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Thursday, Mar. 26, 2015

Toll-free line offers legal information

Tuesday, January 15, 2013

A coalition of Tennessee legal groups has joined forces to launch a toll-free phone line offering free legal information and referrals to low-income Tennesseans.

The service, known as aLEGALz, will assist Tennesseans in finding resources to deal with civil legal issues. Those who cannot afford a lawyer may call the line at 888-aLEGALz (1-888-253-4259) and leave a message at any time. Calls will be returned by a licensed Tennessee lawyer.

The aLEGALz program is made possible through a grant from International Paper and funding from the Tennessee Commission on Continuing Legal Education and Specialization.

"This new service, along with our website, OnlineTNJustice.org, makes Tennessee a national leader in meeting the challenge of connecting all our citizens to the available resources," said George T. "Buck" Lewis, chairman of the Tennessee Supreme Court Access to Justice Commission. "I am thrilled that these groups have come together to launch this exciting initiative."

The Access to Justice Commission is facilitating the aLEGALz project. The commission was created by the Supreme Court, which tasked it with developing initiatives to remove barriers to access to justice in the state.

"The Supreme Court considers access to justice for all citizens one of its highest priorities, and we are grateful to those that have made this new service possible," said Supreme Court Justice Janice M. Holder, who serves as the court's liaison to the commission.

aLEGALz is the first statewide phone line dedicated to assisting low-income Tennesseans facing legal problems, and is the next step in an ongoing effort to improve access to the legal system for all Tennesseans. The service will complement the existing web-based resource OnlineTNJustice.org -- a joint project of the Tennessee Alliance for Legal Services (TALS) and the Tennessee Bar Association, which allows users to post legal questions and receive answers from volunteer attorneys through a secure online messaging service. Since the service launched in 2011, more than 1,800 Tennesseans have received free legal assistance through the site.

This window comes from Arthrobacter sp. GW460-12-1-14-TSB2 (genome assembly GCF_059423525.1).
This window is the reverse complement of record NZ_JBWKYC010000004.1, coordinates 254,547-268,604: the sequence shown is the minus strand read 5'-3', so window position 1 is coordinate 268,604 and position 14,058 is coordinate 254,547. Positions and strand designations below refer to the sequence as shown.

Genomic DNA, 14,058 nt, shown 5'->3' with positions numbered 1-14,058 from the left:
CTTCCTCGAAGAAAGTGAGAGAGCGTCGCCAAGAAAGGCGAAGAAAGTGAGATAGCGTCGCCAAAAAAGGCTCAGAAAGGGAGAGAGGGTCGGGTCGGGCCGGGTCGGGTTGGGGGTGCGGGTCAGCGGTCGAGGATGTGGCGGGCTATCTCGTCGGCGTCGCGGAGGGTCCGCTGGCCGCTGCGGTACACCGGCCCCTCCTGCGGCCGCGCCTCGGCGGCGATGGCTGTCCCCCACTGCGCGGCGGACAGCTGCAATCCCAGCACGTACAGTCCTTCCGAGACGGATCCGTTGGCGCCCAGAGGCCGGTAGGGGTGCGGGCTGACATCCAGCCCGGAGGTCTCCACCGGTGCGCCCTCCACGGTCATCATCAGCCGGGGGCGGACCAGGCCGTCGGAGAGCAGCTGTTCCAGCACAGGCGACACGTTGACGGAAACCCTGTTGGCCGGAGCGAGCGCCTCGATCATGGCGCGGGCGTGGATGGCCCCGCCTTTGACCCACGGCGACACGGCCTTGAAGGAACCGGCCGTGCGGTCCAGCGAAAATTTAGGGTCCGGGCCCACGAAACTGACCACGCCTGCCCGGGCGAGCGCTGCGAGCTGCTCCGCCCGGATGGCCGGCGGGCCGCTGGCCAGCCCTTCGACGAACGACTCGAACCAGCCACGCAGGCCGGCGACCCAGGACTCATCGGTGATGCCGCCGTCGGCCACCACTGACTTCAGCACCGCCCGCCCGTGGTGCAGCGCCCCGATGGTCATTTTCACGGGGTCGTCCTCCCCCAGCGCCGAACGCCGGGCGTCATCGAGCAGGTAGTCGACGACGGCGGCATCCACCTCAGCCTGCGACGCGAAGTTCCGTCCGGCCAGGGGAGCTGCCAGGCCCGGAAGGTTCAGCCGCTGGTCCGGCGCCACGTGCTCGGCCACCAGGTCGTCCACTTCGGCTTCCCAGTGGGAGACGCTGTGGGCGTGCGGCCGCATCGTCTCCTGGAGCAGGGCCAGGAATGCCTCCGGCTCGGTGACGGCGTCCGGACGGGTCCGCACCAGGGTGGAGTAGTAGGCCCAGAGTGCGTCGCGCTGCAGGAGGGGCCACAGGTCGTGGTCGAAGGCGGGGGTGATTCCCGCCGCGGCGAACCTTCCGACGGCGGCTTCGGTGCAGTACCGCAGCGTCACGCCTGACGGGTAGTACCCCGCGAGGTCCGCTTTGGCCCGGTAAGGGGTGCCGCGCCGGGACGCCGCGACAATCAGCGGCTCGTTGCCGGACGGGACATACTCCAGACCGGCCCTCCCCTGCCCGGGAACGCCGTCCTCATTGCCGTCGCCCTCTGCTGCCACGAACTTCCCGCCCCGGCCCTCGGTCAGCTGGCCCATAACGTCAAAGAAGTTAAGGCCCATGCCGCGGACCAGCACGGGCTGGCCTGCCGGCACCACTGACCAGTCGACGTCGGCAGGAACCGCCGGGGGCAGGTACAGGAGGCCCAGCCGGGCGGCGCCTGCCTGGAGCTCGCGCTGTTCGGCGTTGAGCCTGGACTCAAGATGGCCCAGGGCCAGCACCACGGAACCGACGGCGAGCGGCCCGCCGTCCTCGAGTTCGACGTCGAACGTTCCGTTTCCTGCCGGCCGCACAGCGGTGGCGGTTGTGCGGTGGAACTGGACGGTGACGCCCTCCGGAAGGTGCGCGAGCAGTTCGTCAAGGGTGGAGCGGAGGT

Both the web and phone programs are part of an effort to eliminate barriers such as geographic location, work schedule or family obligations that keep those in need from receiving free legal help. The services also expand access to free assistance for people in rural areas of the state, and provide an alternative source of assistance for those who are turned away from legal aid offices because they do not qualify or because the local agency lacks the resources to handle the case.

The aLEGALz line will be staffed by a Tennessee-licensed attorney who will be able to provide referrals to appropriate legal service providers, pro bono assistance programs, free legal clinics and other social service providers. If ongoing legal representation is needed, callers may be referred to a free legal service provider or volunteer attorney program.

Tennesseans may use the aLEGALz line to request information and referrals on a range of civil law issues, including, but not limited to the following:

Family Law

Divorce

Child Support

Child Custody

Domestic Violence/Stalking

Orders of Protection

Housing

Housing Issues

Landlord/Tenant Disputes

Repair Issues

Eviction

Debt & Collection

Debt Relief

Bankruptcy

Home Foreclosure

Car Repossession

Credit Card Lawsuits

Benefits

Social Security / SSI

Medicaid

Welfare / Food Assistance

Health Care Access

Medicare

Consumer Issues

Consumer Fraud

Predatory Lending

Home Repair Scams

Contract Disputes

Employment Issues

Employment Problems

Discrimination Claims

Unemployment Benefits

Education Issues

Enrollment

Discrimination

Suspension

Though aLEGALz can assist callers desiring to clear a criminal record, it cannot help with criminal problems, including traffic tickets.

The phone line has been donated by AT&T and will be managed by TALS with significant input from and coordination with the Tennessee Supreme Court Access to Justice Commission.